Sunday, December 6, 2015

Freakishly Awesome

I’ve had a really hard time keeping my hands off Indian combos.  The plastics are just beautiful - I think they come in yellow (with other colors mixed in), red (with other colors mixed in) and blue (guess what’s mixed in), in patterns which call to mind Indian blankets.  Phil Munson did a nice write up of the combos in a two-part series of articles over at his blog (see for his yellow and green examples).

Photo courtesy of all-around good egg Phil Munson

As to who made them, I think they look enough like an Epenco to suggest Eagle.  Phil concludes Arnold, and that's an equally good theory.

There’s only one reason I haven’t pulled the trigger.  It may not look like it when you see the mess that is Pencil Central, but I strive valiantly to adhere to two self-imposed rules: it must be made (or at least marketed) in the USA, and combos are out – nothing against them, in fact, quite to the contrary, they are cool enough that I know if I started collecting combos, things might get out of hand.  My wife thinks they already have.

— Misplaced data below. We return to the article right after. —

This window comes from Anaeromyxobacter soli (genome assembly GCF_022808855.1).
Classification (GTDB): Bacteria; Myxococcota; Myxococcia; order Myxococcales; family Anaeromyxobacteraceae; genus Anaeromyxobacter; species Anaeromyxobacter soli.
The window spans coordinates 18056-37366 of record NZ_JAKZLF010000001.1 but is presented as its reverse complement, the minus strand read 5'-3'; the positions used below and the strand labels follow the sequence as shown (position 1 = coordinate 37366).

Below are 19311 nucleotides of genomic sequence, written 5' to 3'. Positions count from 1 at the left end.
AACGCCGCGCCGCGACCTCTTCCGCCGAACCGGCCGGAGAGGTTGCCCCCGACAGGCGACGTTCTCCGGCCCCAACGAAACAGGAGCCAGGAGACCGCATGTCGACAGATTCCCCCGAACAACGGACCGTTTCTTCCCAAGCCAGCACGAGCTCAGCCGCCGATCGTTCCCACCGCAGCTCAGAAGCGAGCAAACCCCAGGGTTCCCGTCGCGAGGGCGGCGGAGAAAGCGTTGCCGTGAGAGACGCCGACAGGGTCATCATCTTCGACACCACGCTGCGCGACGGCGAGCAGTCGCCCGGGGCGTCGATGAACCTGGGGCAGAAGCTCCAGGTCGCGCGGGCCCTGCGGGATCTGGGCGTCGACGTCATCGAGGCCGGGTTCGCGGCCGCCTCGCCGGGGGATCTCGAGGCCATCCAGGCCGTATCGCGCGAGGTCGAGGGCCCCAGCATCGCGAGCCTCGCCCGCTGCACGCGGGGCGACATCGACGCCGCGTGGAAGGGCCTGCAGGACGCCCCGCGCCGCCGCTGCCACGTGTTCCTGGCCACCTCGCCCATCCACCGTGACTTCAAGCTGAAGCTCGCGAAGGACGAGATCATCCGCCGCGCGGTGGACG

Since I write the rules, I get to bend ‘em.  These days, the rules are looking more like horseshoes than arrows.  English Eversharps?  C’mon in.   Foreign Eversharp copies?  Sure.  Combos with big fanged Gordon clips?  No way would I turn one down.   But the Indians?  Since they only exist as combos, they aren’t related to anything in my collection, so thus far I have remained steadfast.

Not so much now.  Joe Nemecek called me, excited as he is when he calls, to insist that I purchase this in an online auction:

I do have a third rule for my collection – if a pencil isn’t marked, it needs to be either (1) directly attributable to one that is or (2) freakishly awesome.  This one isn’t marked, but it gets high scores on both exceptions.  No question this is made by whomever made the Indian combos – that plastic isn’t found anywhere else.  And yes.  The judges are unanimous that this is, in fact, freakishly awesome.

Joe says these little ringtop versions of the Indian do come up from time to time, usually in the hands of those who have no idea what they are.  In this case, the crowd was on to this lot, and the bidding was as hefty as you’d expect on the combos.  The only thing really good about these is the plastic, and more than any other plastic, Indian plastics have a following.

I’ll probably relent on the Indian combos. . . now that they are related to two things in my collection:

I can’t write with the other one, though.

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